How to change the economics of healthcare

Amid the headlines of staff shortages, hospital deficits, overwhelmed A&E, and a lack of social care leaving people unable to leave hospital, it is hard to ignore the NHS crisis. And according to the Health Foundation, the NHS funding commitments from all three political parties are inadequate.

Demand pressures from a growing and ageing population, and increasing numbers of people with complex chronic health problems such as diabetes, will all add cost pressure. And unlike other sectors, the cost of technology is not declining – it contributes to spiralling healthcare costs. For example, the latest pacemaker – the size of a grain of rice – reduces potential complications, but at a high cost.

The economist William Baumol famously described the cost disease of labour-intensive services like healthcare. While manufacturing benefits from increasing productivity due to technology advances, healthcare is unable to benefit from the same advances. This is because healthcare provision inevitably relies on people - doctors, nurses and supporting clinical teams that cannot be replaced with machines. (Really what we go on to say is that administrative tasks can be replaced with robots, making the patient facing clinical teams more productive).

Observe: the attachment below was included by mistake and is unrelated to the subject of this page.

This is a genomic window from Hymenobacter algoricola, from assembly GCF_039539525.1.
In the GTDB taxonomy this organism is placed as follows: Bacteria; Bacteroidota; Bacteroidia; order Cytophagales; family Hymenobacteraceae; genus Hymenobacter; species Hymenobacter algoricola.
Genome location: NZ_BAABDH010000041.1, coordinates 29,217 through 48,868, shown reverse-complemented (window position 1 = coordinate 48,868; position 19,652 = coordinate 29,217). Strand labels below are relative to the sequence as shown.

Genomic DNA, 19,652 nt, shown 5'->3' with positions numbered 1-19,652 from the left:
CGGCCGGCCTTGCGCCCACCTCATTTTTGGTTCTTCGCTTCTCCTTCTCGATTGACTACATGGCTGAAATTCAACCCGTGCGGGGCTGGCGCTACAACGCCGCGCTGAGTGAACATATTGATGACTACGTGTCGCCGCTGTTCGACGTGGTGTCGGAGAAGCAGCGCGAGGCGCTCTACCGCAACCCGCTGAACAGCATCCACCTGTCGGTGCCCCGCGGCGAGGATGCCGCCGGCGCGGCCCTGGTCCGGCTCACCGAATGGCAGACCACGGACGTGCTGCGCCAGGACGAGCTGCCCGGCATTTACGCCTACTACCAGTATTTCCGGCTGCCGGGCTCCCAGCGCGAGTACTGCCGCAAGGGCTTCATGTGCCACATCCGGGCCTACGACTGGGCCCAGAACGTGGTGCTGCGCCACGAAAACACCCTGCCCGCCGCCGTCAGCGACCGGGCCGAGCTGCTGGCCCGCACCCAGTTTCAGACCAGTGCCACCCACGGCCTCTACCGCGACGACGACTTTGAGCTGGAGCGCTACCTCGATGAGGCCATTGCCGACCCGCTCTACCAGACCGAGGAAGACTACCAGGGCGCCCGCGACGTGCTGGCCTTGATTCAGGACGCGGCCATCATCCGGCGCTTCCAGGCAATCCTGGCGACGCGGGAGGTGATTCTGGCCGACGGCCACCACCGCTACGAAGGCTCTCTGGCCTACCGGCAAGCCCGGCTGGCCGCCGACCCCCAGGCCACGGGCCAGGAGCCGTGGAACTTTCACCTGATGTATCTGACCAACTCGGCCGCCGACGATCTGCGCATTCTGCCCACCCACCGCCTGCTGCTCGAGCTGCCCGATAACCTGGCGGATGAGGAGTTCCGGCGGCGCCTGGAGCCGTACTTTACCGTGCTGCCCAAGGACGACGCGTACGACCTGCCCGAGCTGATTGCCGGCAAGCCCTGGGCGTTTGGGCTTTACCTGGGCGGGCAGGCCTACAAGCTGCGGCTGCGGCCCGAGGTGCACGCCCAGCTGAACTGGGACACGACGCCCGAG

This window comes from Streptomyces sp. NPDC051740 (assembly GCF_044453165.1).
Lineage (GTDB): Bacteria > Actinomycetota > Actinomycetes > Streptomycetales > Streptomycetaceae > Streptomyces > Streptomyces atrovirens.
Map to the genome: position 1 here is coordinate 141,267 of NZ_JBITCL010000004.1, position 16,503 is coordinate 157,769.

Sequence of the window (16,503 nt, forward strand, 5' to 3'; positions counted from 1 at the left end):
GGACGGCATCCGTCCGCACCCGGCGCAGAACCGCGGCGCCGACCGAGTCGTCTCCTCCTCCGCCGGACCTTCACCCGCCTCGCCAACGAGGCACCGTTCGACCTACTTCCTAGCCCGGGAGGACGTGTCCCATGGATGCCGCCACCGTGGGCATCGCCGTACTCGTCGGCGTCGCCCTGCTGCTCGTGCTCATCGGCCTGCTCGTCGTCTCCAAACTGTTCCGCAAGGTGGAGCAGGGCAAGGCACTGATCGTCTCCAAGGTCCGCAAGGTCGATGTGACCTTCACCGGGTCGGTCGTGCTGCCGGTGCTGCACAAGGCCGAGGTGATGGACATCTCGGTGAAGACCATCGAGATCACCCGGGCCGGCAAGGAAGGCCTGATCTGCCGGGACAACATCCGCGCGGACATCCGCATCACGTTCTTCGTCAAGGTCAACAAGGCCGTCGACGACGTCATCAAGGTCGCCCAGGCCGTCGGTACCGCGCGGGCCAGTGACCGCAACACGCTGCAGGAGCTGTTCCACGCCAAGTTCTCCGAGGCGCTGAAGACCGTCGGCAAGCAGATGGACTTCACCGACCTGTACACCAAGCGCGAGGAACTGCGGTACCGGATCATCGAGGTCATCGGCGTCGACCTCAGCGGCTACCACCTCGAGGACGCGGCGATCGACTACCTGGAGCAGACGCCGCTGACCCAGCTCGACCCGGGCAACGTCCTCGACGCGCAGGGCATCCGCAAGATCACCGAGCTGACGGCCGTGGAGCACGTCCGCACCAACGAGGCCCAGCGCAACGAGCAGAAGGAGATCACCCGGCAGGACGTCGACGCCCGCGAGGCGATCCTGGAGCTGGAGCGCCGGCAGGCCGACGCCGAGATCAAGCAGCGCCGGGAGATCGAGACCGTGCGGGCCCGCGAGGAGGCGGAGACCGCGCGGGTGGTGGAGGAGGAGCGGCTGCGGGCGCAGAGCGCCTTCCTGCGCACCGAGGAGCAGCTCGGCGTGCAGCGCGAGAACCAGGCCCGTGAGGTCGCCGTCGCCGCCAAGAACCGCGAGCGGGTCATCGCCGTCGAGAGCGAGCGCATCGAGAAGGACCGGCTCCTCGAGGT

Can the economics of healthcare be changed?

Perhaps the fourth industrial revolution, which is being built on developments in the internet of things and artificial intelligence/machine learning, will create opportunities. The Royal Society’s recent report highlights some of those presented by machine learning. These include the use of machine learning to read and interpret clinical diagnostics, such as radiology scans. All made possible by the huge growth in cloud computing services and the opening up of access to vast amounts of data, such as Stanford’s Medical Image Net.

These advances will mean better healthcare. But these advances may also lead to higher cost – the cost of reviewing radiology scans may fall, but the number of scans may increase. And with more diagnostics may come more overtreatment.

So can advances in technology increase productivity in health?

The role technology can play in removing operational inefficiencies (how things get done) is often overlooked. The BBC 2 programme Hospital highlighted the impact these can have on patients – e.g. poor scheduling operations.

Many of these problems occur due to the complexity of healthcare and some of the problems faced on a daily basis - is it really possible to know in advance how long an operation will take when there are so many variables?

Our experience is that this is possible, but there are a number of changes the NHS will need to make if it is to benefit from the advances in data science.

So if advances in technology can solve some of the simpler problems, then perhaps it is possible to change the economics of healthcare without needing to replace doctors with robots.

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